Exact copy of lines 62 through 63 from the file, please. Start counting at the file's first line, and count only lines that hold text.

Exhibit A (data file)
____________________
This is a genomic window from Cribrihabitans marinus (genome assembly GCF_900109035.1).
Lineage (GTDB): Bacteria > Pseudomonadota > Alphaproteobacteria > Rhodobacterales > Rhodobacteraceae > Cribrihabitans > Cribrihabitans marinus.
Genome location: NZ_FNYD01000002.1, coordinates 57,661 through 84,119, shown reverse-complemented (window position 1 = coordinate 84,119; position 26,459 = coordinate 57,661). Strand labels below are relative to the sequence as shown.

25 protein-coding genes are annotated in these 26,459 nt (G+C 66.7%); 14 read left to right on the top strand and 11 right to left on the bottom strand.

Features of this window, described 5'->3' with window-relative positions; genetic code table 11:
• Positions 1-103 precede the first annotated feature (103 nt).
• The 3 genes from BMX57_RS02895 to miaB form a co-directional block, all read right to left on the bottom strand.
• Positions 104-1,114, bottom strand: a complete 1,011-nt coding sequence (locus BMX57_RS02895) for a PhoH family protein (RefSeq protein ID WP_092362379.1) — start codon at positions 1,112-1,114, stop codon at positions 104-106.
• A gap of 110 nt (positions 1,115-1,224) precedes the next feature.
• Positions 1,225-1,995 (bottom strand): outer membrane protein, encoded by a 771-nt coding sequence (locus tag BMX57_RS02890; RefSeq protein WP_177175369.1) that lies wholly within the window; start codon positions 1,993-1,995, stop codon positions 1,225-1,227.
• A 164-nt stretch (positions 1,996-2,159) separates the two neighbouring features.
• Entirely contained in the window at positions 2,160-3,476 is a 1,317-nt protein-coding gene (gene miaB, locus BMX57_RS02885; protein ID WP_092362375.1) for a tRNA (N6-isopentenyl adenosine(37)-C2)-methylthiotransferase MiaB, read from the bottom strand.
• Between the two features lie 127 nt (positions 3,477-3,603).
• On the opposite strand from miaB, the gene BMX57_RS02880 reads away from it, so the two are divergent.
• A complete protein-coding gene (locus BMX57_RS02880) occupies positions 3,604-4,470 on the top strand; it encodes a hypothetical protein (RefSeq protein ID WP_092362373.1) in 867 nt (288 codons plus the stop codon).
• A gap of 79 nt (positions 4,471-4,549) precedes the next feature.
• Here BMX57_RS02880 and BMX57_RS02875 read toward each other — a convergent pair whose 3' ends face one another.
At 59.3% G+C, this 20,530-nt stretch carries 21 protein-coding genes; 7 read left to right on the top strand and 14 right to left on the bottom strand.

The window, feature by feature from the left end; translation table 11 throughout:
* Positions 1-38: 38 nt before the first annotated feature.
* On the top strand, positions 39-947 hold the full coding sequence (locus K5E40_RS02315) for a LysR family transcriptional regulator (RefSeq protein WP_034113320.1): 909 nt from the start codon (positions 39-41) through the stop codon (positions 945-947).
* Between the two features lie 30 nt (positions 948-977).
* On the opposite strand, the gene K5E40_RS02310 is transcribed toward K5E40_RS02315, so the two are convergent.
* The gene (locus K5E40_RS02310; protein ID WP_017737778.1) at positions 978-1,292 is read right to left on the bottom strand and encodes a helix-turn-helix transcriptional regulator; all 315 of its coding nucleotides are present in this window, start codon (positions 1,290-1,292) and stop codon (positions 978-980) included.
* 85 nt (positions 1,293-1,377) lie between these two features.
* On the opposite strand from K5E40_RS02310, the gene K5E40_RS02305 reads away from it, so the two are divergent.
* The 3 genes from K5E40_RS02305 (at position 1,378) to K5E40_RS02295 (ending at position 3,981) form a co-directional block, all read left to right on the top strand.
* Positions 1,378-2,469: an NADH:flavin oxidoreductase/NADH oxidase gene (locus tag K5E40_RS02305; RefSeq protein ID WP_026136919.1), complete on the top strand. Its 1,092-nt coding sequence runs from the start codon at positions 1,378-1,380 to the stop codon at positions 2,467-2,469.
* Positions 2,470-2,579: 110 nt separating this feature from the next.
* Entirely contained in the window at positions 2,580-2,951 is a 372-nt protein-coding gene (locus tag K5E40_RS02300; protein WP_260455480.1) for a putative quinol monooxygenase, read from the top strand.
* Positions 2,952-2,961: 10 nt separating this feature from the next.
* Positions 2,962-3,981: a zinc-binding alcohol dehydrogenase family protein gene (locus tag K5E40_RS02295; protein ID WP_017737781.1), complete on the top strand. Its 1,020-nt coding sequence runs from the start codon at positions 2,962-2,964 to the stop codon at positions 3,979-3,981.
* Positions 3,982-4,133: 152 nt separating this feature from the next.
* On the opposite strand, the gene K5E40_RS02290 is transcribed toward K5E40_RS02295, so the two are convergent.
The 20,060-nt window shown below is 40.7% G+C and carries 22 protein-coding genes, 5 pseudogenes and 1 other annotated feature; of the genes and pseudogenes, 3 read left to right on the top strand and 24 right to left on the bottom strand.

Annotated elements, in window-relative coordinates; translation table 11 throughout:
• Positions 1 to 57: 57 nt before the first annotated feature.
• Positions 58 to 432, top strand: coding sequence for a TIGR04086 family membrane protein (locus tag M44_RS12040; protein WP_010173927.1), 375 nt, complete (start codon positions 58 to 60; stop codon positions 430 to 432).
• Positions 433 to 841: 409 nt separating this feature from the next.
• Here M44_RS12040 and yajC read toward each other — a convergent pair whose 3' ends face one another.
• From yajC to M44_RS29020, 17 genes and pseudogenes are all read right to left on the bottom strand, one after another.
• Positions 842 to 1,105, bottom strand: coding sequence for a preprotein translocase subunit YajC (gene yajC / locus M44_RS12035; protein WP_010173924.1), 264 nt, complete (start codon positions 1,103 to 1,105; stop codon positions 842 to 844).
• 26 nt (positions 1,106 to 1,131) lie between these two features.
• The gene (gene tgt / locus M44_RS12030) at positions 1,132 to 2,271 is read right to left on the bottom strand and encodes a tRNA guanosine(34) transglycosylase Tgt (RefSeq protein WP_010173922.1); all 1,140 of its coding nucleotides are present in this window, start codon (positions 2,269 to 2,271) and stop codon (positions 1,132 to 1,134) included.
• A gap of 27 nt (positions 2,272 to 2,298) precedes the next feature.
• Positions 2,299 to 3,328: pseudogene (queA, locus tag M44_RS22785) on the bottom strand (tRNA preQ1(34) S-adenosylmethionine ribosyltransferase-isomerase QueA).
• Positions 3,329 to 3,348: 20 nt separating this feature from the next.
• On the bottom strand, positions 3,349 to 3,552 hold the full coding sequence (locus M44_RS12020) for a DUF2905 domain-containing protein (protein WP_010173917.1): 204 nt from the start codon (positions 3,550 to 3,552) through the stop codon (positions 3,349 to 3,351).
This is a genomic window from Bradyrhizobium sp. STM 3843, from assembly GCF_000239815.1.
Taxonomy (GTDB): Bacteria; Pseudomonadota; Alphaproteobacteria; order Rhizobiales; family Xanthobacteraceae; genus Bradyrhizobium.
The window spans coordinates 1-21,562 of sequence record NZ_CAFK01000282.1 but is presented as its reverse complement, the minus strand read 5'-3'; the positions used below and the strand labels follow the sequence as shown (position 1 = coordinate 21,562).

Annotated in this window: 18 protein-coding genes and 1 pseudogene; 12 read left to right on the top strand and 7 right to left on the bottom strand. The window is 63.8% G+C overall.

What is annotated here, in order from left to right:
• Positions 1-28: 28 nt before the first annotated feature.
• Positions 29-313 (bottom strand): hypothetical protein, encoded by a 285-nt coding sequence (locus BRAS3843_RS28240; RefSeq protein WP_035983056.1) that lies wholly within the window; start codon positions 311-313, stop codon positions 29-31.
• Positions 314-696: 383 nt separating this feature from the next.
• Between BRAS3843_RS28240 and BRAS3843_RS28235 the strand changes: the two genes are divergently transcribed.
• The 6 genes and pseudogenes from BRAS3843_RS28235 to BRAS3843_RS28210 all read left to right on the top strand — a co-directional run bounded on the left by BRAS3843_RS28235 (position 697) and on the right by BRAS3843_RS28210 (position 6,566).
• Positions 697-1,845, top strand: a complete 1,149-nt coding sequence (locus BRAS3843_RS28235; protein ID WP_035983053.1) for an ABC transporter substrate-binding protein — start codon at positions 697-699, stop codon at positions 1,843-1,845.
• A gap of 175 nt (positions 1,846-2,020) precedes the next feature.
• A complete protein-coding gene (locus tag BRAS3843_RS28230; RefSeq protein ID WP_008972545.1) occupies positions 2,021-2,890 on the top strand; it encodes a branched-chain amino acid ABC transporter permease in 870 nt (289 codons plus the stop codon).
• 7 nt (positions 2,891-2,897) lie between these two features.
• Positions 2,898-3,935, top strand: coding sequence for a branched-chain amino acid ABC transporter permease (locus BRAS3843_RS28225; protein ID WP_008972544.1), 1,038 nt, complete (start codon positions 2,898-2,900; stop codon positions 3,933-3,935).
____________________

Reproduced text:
• 7 nt (positions 2,891-2,897) lie between these two features.
• Positions 2,898-3,935, top strand: coding sequence for a branched-chain amino acid ABC transporter permease (locus BRAS3843_RS28225; protein ID WP_008972544.1), 1,038 nt, complete (start codon positions 2,898-2,900; stop codon positions 3,933-3,935).